9) late injury diagnosis: injuries not diagnosed on time for optimal management.

Non adherence was determined based on the consensus agreement of three physicians with ATLS training and field experience who examined the clinical data of all the patients included in the study. Two of these physicians are authors of the present paper (Thomson, JC and Marson, AC) and another one was invited to participate as a consultant without authorship. None of them was involved in the treatment of the trauma patients included in this study.

Collected data were entered into an Excel® spreadsheet and then analyzed using EPI INFO, version 3. 2. 2, CDC, USA. Our descriptive statistical analyses involved the calculation of mean values and standard deviation for continuous numeric data, the calculation of median values for discrete data, and the calculation of percentages and frequencies for categorical data. The results were presented as tables and graphs. We examined the correlation of numeric clinical variables with patient outcomes via univariate analysis with Student's t-test when the distribution of the data was Gaussian and the Mann-Whitney test when the distribution of the data was not Gaussian. Univariate analysis of the association between categorical clinical variables and patient outcome was carried out using the chi-squared test or Fisher's exact test when the expected frequency of one cell in the two-by-two table was less than five. Comparison between the observed mortality rate and the mortality rate estimated by the major trauma outcome study (MTOS) was carried out using Z statistics calculus, as previously described.(26,27) The severity of the injuries of the trauma victims in our study and the severity of the injuries observed in MTOS was compared using the M-statistic, as previously described.(24,26) Logistic regression analysis using stepwise variable selection, with a variable exit threshold set at p < 0.05, was applied to identify factors associated with mortality. All p-values <0.05 were considered to be statistically significant.



During the study period, the pre-hospital trauma care system treated 30,087 patients. Of those patients, 27,508 (91. 4%) were trauma victims and 5,766 (21. 0%) were referred to the Londrina State University Hospital. Of these, 207 (3. 6%) patients met the inclusion criteria for our study. Reasons for exclusion were age less than 12 years-old (n=496), ISS less than 16 (n=5,189), burn victims (n=10), transference from outside hospitals (n=52), cardiac arrest at the time of arrival to the emergency department (n=19). The mean age of included patients was 34,0 ± 14. 4 years, and the majority of patients were males (91. 8%). The most common mechanisms of injury of the included trauma patients were motorcycle or bicycle accidents (n=68, 32. 9%), stabbings or gunshot wounds (n=58, 28. 0%) and traffic accidents (n=57, 27. 5%). These resulted in 147 (71%) blunt trauma patients and 60 (29%) penetrating trauma patients. The description of the population characteristics is depicted in table 1.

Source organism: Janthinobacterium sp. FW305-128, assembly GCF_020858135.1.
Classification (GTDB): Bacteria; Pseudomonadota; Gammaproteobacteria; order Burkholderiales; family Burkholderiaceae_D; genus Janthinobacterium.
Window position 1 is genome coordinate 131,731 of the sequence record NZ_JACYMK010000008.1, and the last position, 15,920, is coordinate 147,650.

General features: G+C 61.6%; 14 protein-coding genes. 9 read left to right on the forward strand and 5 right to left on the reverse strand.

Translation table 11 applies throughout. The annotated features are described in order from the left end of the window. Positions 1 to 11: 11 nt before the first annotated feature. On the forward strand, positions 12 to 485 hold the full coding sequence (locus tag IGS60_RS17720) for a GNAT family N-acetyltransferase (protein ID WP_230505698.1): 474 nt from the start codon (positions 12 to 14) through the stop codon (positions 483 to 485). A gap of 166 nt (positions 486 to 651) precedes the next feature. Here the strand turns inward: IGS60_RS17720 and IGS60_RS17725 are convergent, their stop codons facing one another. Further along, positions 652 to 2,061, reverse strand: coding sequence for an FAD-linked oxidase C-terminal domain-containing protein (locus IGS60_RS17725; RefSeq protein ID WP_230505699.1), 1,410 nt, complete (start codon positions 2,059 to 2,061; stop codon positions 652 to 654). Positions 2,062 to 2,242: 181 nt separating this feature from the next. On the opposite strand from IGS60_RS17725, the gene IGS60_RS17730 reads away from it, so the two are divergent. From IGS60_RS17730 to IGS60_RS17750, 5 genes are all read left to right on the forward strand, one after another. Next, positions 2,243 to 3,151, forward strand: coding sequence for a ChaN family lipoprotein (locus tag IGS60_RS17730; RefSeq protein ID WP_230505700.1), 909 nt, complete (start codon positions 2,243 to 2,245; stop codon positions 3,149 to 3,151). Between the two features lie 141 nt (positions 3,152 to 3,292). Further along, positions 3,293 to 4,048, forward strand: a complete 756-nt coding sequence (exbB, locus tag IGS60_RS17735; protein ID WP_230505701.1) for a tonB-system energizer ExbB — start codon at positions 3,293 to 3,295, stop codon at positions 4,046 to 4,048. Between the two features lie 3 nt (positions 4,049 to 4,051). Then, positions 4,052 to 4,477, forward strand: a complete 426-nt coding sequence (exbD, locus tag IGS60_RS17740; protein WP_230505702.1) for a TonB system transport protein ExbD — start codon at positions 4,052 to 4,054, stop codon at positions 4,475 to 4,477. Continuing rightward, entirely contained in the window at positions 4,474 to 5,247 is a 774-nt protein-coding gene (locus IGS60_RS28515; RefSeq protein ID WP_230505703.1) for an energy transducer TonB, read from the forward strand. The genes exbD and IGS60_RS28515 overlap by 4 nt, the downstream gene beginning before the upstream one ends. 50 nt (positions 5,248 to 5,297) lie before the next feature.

Of the 207 patients included in the study, 83 (40.1%) died. The majority of deaths were due to traumatic brain injury (51. 8%), followed by hypovolemia (19. 3%) and a combination of traumatic brain injury and hypovolemia (15. 4%). A higher survival rate was observed in penetrating trauma victims than in blunt trauma victims (88. 3% versus 48. 3%; p<0.001). The mean ISS was lower among survivors than non-survivors (23. 3 ± 6. 5 versus 30.6 ± 11. 4; p<0.001).

We identified 221 non adherence events during management of trauma patients, 135 (61. 0%) of which occurred during the pre-hospital treatment phase and 86 (39. 0%) of which occurred during the hospital treatment phase. Non adherence events occurred in the management of 137 patients (66. 2%) resulting in a mean of 1. 61 non adherences per patient. There was no difference in the distribution of non adherences according to age or sex. Overall, more non adherences events occurred in the management of patients who survived, but there were more of these events per patient among non-survivors (Table 2). The mean number of non adherence events that occurred per patient was 1. 4 among survivors and 1. 9 among non-survivors (p=0.03). There were no differences observed regarding the distribution of non adherence based on the mechanism of injury (p=0.16).